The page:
MANILA -- Chinese property investors are eyeing a bigger slice of the Manila property market amid falling real estate prices triggered by the coronavirus pandemic.
With the Philippines facing the worst economic downturn in 30 years, prices are set to fall by up to 15%, according to Colliers International.
That could force local real estate holders to sell at huge losses and create fears that Filipinos could be priced out when the property market recovers.
"They are going to sell at whatever price to get a buyer," said property consultant David Leechiu, who warned of steeper price falls if community quarantine and travel restrictions continue.
That's a scenario that many buyers have been waiting for.
"Some Chinese are waiting for rush sale," one Chinese real estate broker at a Manila property developer told Nikkei, speaking on condition of anonymity because she is not authorized to speak to the media. "They are observing if prices and demand fall."
Chinese buyers have been on a real estate asset binge over the last few years as Philippine President Rodrigo Duterte shrugged off years of resentment over Chinese aggression in the South China Sea to embrace closer ties with Beijing.
In return Beijing has pledged around $45 billion in new investment commitments, with over a million Chinese tourists and workers since flocking to the Philippines, snapping up condominiums and pushing rental rates in the Manila Bay area to around 1,700 pesos per square meter in the three months to the end of March.
That's a 172% increase compared to 2015, according to data from Leechiu Property Consultants. The Philippine central bank's real estate price index shows that condominium prices in Metro Manila climbed by nearly 40% in the fourth quarter of 2019 from the fourth quarter of 2016.
Much of the Chinese interest in the Manila real estate market has been driven by the online gaming boom which caters almost exclusively to clients based in China where gambling is banned.
Dozens of Philippine offshore gaming operators currently employ hundreds of thousands of Chinese workers, with the industry contributing billions of pesos a year to the economy.
"I will purchase again," Chinese entrepreneur Hedin Ye, who already owns nearly 100 apartments in Manila, told the Nikkei Asian Review.
"Because of the pandemic, we will not consider large quantities," said Ye, who came from the southwestern city of Chengdu. "But if there are projects worth of value, we will consider them."
Bob Herrera-Lim, country managing director at international communications and advisory firm Teneo, cautioned that too many foreigners snapping up Manila real estate on the cheap could turn into a political problem.
"It is one of the things that generates resentment historically," Herrera-Lim said. "When a certain class, normally the up and rising middle class feel priced out of real estate, and they see the buyers are foreigners, it generates resentment."
According to Juwai.com, a portal that tracks Chinese real estate inquiries, Manila is currently the destination for 68% of inquiries among Chinese property investors looking to buy in the Philippines.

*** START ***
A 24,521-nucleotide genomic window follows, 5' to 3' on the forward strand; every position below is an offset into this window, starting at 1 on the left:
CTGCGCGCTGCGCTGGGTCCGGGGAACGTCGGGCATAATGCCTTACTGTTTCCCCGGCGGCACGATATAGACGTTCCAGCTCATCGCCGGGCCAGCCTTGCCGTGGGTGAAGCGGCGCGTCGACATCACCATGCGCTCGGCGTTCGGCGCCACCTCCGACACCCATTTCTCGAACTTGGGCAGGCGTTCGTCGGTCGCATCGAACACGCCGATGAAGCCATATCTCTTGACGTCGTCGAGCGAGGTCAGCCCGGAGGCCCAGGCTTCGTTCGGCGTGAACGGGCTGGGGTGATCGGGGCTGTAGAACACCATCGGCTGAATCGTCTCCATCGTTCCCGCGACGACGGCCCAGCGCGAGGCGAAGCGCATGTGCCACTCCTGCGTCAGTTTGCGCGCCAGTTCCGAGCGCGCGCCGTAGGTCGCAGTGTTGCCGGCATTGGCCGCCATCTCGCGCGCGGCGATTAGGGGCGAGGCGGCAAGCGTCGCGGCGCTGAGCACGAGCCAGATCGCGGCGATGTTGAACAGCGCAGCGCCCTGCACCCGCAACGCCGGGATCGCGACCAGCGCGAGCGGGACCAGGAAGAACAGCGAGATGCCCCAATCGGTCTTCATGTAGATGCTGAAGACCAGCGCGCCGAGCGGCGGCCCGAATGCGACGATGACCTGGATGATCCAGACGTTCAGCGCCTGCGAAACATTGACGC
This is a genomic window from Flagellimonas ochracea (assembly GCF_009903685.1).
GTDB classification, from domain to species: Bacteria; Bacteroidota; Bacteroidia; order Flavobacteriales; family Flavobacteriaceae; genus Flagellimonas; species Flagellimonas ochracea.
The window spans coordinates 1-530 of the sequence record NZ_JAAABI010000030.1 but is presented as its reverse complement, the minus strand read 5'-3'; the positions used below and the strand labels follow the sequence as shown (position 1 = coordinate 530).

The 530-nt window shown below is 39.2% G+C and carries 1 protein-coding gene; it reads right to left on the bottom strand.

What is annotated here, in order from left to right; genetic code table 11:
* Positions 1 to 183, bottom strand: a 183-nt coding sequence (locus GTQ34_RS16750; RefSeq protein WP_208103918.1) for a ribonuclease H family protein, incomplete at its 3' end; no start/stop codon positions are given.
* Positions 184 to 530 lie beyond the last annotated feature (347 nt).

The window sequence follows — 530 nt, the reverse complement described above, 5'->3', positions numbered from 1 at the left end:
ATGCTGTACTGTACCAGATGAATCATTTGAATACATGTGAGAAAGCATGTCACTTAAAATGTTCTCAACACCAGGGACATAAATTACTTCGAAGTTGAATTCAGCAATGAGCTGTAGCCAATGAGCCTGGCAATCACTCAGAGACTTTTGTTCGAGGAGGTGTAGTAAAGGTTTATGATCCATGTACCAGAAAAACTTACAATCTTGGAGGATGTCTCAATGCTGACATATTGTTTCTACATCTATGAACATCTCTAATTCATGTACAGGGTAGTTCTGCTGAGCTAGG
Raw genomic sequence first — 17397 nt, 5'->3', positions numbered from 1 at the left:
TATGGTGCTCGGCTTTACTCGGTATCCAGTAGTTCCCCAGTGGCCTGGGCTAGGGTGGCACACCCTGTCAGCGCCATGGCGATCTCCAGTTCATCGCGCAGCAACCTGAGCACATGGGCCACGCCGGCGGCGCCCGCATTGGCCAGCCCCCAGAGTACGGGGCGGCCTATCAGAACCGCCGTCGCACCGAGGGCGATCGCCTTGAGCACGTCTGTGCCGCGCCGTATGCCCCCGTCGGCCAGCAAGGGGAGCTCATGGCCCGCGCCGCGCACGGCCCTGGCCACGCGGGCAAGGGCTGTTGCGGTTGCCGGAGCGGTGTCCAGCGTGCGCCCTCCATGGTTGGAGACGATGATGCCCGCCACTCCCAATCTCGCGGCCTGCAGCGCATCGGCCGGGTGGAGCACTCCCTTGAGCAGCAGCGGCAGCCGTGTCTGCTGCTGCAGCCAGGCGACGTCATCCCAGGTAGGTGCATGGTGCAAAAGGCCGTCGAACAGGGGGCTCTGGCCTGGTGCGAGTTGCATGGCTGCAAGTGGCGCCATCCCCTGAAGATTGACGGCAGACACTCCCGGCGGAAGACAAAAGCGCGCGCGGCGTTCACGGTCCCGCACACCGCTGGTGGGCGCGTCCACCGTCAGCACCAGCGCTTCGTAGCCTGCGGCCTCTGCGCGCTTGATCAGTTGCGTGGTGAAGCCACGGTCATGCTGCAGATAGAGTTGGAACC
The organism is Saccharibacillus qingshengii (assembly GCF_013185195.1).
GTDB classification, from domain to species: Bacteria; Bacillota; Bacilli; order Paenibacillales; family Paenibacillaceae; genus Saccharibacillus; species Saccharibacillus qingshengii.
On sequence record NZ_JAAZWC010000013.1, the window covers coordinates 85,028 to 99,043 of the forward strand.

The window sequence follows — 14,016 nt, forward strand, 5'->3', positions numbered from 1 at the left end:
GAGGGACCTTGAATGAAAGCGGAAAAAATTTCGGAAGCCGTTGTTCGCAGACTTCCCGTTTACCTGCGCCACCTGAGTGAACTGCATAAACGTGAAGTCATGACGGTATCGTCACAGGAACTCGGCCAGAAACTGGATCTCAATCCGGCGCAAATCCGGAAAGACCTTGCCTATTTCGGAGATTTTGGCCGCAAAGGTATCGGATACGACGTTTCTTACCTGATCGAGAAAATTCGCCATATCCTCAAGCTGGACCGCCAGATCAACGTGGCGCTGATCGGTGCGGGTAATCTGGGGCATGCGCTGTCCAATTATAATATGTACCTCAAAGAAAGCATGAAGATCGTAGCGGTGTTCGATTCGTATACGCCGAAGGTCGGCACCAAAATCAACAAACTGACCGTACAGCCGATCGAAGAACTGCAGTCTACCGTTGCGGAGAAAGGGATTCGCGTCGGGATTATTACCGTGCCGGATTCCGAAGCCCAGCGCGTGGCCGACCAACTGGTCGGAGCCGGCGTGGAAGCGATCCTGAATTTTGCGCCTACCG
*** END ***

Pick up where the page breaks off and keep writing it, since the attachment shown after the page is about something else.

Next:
"For Chinese buyers, the Philippines and especially Manila is close, closely allied with China, and -- at least until the pandemic -- promised future price gains and attractive yields," Juwai said in a report
Before the pandemic, gross residential yields in Manila was 5.1%, higher than Bangkok's 4%, and Singapore 2.9%, according to data from Colliers.
Some local developers are already seeing the impact of the economic slowdown amid lockdowns in China and the Philippines, with Ayala Land, the Philippines largest real estate company, saying that sales to Chinese fell by 49% to 1.5 billion pesos ($30 million) in the first quarter of this year.
Still, Chinese investors currently account for 41% of all international sales at Ayala Land compared to 30% from the U.S. and 5% from Japan.
Both Ayala Land and Megaworld, another prominent Philippine developer, have slashed their capital spending this year due to economic woes and the lockdown.
Developers in the Philippines were expected to deliver 11,000 units in Manila this year, over 3,000 less than earlier projected, said Collier's research manager Joey Roi Bondoc.
The industry is also expected to take a hit from the tens of thousands of overseas workers who have returned home after losing jobs abroad, as well as tax enforcements that could hit the online gaming industry, Bondoc said.
Despite the gloomy outlook, Jojo Romarx Salas, director of global research and business development at Leading Real Estate Companies of the World, said large deals are still being closed, citing a Chinese group that sealed a 5.5 billion peso deal with a local developer during the recent lockdown.
He declined to disclose the parties saying the deal was confidential.
"The Chinese buyers are here to stay," said Salas. "We know there has been a lull in the market, but as soon as they can travel, they will continue to buy."
While the Philippines limits to 40% the number of units foreigners can buy, local laws can be circumvented by having a local company acting as a front and buying on behalf of foreigners.
Police raids of condominiums housing illegal Chinese online casino workers have also contributed to tensions.
"Is there tension? Some say there is," said Salas. "I won't subscribe to that, we are a welcoming country."
Ye, the Chengdu-based entrepreneur, said that he sees his investments in the Manila property market as a long-term proposition.
"Chinese buyers are optimistic about the Philippine economy," he said. "I also follow this rule: You don't wait to buy real estate, you buy real estate and wait."
Besides, Ye added, "I love it here."